Adobe Mobile Drawing Techniques

Lesson 4 of 8

Making a Brush in Capture

 

Adobe Mobile Drawing Techniques

Lesson 4 of 8

Making a Brush in Capture

 

Lesson Info

Making a Brush in Capture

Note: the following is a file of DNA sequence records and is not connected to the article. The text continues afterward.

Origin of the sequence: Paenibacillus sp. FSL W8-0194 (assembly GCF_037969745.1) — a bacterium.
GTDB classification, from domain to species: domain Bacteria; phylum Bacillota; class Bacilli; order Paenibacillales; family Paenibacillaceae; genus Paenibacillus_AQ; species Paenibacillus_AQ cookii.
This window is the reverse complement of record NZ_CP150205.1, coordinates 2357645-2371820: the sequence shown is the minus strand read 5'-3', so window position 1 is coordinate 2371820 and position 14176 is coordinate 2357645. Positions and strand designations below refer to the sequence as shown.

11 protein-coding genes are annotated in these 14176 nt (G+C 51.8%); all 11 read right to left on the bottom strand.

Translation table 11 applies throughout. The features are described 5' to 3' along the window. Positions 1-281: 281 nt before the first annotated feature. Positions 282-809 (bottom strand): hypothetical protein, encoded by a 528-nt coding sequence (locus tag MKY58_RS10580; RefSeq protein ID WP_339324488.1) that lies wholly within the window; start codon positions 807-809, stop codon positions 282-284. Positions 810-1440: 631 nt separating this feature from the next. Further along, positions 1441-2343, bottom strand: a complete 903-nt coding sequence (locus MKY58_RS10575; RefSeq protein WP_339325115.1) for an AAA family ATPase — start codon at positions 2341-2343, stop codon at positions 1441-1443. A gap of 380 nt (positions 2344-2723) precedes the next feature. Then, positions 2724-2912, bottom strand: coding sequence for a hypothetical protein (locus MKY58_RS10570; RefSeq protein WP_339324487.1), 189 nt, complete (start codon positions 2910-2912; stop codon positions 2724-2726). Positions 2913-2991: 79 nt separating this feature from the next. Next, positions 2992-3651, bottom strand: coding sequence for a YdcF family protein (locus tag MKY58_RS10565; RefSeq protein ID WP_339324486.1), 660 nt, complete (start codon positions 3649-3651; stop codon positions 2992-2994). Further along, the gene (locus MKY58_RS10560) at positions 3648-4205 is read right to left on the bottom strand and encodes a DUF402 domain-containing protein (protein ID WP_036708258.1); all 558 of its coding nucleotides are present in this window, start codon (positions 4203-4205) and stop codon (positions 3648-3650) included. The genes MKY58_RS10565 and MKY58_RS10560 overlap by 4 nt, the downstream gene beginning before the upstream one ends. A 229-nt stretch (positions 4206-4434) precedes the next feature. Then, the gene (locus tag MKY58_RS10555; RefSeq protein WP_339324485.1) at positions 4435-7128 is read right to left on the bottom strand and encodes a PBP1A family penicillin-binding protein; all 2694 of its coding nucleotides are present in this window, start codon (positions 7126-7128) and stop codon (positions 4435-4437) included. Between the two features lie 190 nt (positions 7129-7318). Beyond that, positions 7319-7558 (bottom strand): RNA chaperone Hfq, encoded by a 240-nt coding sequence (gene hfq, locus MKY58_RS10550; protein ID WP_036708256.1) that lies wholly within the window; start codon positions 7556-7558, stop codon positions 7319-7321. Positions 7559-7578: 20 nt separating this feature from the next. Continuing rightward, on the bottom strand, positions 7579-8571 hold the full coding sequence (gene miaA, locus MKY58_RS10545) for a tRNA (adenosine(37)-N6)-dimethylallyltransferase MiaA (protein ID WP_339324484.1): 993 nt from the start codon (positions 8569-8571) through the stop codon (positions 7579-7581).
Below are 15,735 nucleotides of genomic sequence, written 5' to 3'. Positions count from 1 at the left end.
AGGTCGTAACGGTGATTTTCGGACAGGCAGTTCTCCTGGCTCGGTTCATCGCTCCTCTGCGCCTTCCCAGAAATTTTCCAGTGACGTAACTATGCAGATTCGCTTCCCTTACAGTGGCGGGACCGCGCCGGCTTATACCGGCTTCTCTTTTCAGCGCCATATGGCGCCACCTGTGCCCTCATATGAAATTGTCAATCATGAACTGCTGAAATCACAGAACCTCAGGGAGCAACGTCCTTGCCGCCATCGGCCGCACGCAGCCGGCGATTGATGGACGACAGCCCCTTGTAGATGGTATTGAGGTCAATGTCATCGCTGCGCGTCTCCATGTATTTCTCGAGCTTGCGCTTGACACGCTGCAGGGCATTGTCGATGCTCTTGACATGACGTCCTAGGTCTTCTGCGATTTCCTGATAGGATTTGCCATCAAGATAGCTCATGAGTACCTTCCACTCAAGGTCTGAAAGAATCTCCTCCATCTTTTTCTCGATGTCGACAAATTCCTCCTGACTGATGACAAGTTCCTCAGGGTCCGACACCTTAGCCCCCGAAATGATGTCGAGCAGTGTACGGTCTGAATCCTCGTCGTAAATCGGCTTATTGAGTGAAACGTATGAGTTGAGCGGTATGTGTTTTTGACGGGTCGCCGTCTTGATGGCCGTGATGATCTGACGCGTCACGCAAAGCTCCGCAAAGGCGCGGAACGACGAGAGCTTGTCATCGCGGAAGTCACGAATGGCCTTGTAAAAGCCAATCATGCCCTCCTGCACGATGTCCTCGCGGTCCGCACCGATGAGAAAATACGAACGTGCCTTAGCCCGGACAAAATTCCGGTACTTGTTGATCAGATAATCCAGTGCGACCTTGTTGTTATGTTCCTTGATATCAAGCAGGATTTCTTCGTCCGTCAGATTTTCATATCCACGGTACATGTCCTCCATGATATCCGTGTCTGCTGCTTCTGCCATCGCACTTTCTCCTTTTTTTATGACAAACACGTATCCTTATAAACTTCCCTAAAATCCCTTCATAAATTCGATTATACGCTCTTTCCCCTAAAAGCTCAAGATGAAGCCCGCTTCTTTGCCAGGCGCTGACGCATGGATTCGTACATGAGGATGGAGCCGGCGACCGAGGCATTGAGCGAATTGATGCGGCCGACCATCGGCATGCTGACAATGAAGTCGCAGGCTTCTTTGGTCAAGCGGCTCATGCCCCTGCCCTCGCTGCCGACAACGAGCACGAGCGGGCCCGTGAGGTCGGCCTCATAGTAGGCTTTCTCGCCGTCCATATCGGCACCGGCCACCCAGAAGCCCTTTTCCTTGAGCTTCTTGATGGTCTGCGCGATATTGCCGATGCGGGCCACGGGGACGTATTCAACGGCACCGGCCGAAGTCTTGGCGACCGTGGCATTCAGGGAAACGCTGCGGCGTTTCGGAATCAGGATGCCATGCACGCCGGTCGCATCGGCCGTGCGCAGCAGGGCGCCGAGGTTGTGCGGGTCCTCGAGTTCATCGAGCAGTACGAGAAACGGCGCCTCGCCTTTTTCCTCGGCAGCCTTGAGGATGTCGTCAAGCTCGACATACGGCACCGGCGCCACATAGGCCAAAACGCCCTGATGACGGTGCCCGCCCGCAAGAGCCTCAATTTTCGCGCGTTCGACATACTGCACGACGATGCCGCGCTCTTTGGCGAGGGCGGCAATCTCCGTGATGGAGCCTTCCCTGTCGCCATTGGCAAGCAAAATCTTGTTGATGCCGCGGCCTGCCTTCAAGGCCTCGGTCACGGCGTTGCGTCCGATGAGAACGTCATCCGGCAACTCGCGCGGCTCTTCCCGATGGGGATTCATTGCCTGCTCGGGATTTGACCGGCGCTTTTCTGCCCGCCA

So going back to Capture now, you can make lots and lots of other things with this app. But what we're going to make here is we're going to make a brush in Capture. So earlier today, what I did was, these are some brushes I've made earlier on. I actually photographed a piece of paper. Now just very briefly, I'm just going to wake up my camera and show you the piece of paper that I used. So if I just get the camera here, and hover that over like so. I've got the stand in the way, from the... You can see that, there's the sticker. There's some marks I made, some other things that we'll use very shortly. I'm not going to tell you what that is but I got something and splashed it on it. It's a piece of food. But I dropped it on there so I got an interesting shape from that. I'll turn the camera off and go back into Capture. I'll just tell the camera to go away, there we go. Go back to Capture. And making brushes is much fun in here. If you've ever made a brush for Photoshop or Illustrator b...